Flying solo

A day in the life of a single mother at the Bar. By Gulshanah Choudhuri

A typical day would see me crawling from my bed at around 7am, asking the girls to get up. Once the mele of breakfast is sorted, uniforms on, rucksacks packed, I head off to two different schools for my daughters. Rayhanah, aged 5, attends a private school not far from her sister, Ambreen, aged 8 and a half, whose school is a mile down the road. She is bright and sociable and attends a mainstream school, despite her having Down’s Syndrome. She’s very in tune to the day I’m at court or at work as I will have departed from my normal attire of tracksuit bottoms and make-up free face to other end of the spectrum: power suit, make up and jewellery, statement heels. Her reaction is always: “Work Mummy? Beautiful Mummy, like a princess,” followed by: “who pick you up?”

I may be lucky enough to have a local tribunal, either in Winchester or in Southampton, and usually I can both drop and collect them, which is a real bonus. On my longer days, ie, in London, it’s a 6am rise, catching the London train at 7.30am, ready to be at the tribunal for 9.30am. I won’t expect to arrive home until at least 7.30-8pm; by that time, the children are asleep and I am shattered. On days when I sit for the Bar Standards Board on the Professional Conduct Committee, I’m home after 9pm with burger and chips on the train home. I will have organised a regular babysitter to come at 6am (on a high hourly rate) and drop the children off at their respective schools, and another childminder to collect the children and look after them until I arrive home. I have had a few hairy moments, for example when my babysitter didn’t turn up at 6am one morning as her baby had been rushed to hospital (I hadn’t spotted her text message sent at 3am). Fortunately, as we were neighbours and friends, I was able to ask her husband to cover while I was on the train organising another emergency babysitter. All before court.

Lists galore

As a single mother at the Bar I have no respite. Being wholly responsible for everything can naturally wear you down. It is a financial and emotional burden, the latter being the greater, especially when Ambreen will always be dependent on me. But these are the cards we are dealt and my philosophy is to get on with it. Nothing comes of moping and self-pity. Many are far worse off. My brain is usually juggling and logistically planning every part of the day, making sure the schools know who is picking up the children, making sure dinner has been prepared the day before, that there is fresh milk for the morning, the uniform is clean, and ensuring a bullet-proof plan if there is an emergency and I am in court. Needless to say, in my house you will find lists scattered everywhere, including the back of my hand. Days can be very varied, it might be a hospital appointment for Ambreen, followed by collecting my papers in Winchester, having a conference, then getting back to take the girls to Brownies or a play date.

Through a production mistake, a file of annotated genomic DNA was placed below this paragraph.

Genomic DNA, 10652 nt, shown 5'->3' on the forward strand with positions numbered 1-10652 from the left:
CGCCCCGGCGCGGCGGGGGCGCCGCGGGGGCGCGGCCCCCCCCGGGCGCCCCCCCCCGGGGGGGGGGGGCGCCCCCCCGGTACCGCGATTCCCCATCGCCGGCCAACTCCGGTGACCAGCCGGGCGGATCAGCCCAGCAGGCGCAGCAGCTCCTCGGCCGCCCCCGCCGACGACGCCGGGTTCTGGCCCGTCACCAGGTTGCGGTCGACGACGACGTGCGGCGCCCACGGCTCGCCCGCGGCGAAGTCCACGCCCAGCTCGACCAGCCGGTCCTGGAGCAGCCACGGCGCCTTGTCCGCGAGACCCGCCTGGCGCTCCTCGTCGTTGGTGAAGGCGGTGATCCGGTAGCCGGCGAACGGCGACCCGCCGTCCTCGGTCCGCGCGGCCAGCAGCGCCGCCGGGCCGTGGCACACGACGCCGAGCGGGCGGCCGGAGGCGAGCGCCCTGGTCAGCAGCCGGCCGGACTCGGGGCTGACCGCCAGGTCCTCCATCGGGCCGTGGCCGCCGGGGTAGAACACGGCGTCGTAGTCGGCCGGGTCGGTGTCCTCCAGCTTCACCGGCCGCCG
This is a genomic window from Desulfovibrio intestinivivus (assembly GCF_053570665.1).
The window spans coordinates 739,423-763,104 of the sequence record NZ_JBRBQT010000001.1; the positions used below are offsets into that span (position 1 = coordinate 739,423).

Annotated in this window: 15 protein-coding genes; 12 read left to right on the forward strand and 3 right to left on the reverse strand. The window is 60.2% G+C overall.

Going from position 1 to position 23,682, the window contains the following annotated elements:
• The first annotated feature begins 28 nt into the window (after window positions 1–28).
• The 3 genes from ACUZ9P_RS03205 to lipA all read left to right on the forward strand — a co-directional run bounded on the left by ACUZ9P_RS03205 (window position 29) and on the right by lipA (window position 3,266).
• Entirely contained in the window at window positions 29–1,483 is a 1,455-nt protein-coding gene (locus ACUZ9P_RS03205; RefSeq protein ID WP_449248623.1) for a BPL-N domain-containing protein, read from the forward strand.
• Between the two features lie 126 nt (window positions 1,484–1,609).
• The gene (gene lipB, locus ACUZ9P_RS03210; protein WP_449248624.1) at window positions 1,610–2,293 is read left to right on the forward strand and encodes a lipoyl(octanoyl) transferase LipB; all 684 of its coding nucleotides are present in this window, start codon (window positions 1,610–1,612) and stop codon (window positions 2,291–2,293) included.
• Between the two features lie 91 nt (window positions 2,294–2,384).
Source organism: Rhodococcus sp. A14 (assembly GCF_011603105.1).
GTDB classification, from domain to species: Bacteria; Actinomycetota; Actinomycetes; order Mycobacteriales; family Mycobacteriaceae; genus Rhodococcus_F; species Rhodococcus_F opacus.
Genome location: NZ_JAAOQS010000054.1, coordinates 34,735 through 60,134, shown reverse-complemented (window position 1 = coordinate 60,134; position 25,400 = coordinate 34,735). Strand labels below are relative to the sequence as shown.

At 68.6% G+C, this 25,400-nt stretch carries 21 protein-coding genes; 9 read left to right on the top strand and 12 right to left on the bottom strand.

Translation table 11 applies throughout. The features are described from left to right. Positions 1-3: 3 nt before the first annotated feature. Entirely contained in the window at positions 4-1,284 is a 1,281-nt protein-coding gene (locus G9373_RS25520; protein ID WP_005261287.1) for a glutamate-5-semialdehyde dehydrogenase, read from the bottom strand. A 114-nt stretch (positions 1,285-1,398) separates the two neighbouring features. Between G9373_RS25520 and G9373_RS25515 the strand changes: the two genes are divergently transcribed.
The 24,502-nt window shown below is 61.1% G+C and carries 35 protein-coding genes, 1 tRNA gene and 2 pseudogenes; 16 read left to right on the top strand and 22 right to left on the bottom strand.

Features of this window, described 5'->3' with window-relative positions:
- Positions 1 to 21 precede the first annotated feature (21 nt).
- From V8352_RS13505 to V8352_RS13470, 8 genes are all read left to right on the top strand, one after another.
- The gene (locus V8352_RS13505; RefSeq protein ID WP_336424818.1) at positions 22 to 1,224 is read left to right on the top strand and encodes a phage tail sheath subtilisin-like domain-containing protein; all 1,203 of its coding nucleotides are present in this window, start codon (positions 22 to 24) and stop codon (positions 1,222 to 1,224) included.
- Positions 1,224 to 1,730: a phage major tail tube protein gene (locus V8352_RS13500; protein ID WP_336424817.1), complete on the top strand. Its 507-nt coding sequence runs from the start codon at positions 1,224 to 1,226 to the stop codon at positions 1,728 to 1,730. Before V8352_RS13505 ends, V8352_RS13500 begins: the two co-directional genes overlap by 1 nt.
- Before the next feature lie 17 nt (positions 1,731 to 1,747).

Entering the realm of special needs law was not an obvious choice. My pupillage had been a criminal one at Hollis Whiteman chambers and I remained in crime for many years after that. I had instinctively found crime to be “juicy” and was loathe to enter something I was not passionate about.

Things, however, changed dramatically when Ambreen was born in 2005, diagnosed with Down’s Syndrome. I took a long maternity break, but kept my hand in and dabbled in crime and family. I also began to dust off the scripts that I had written for TV and theatre, and recently had my first theatre play – My Daughter’s Trial – produced by Kali Theatre. It was shown in London, Birmingham, Leicester and Southampton and was a 98% sell-out.

My passage into special needs began through pro bono work for the Independent Panel for Special Education Advice when Ambreen was a toddler. I learnt about the law through my own fight for the right provision, helping other parents along the way. Two years ago, I decided to focus entirely on this area of the law. Good things always follow your passion. I love my work; even in my spare time, I will read up on the changes in the law, and there are many on the horizon for special needs. The greatest change is in the new Children and Families Bill, due to come into force next September. Children will be able to have statements until the age of 25, rather than 18 years old. But we are a long way from these reforms and we continue to campaign, hoping to work collectively with government to ensure that rights for disabled children are not eroded or removed altogether.

The Bar has always been good to me, like a friendly uncle. I’ve benefited from the Equality and Diversity code, and thrived under the recent direct access changes. The Bar is not old fashioned. Though it may once have acted like a monarch, it has shown how capable it is of change. My chambers are a perfect example. There is no expectation to work during school holidays, no pressure to travel too far. Every adjustment possible has been made for me, without the need to ask. Mothers are needed at the Bar; female perspective is imperative at all ranks, but especially in the judiciary.

Gulshanah Choudhuri is a barrister at 3 Paper Buildings.

Category: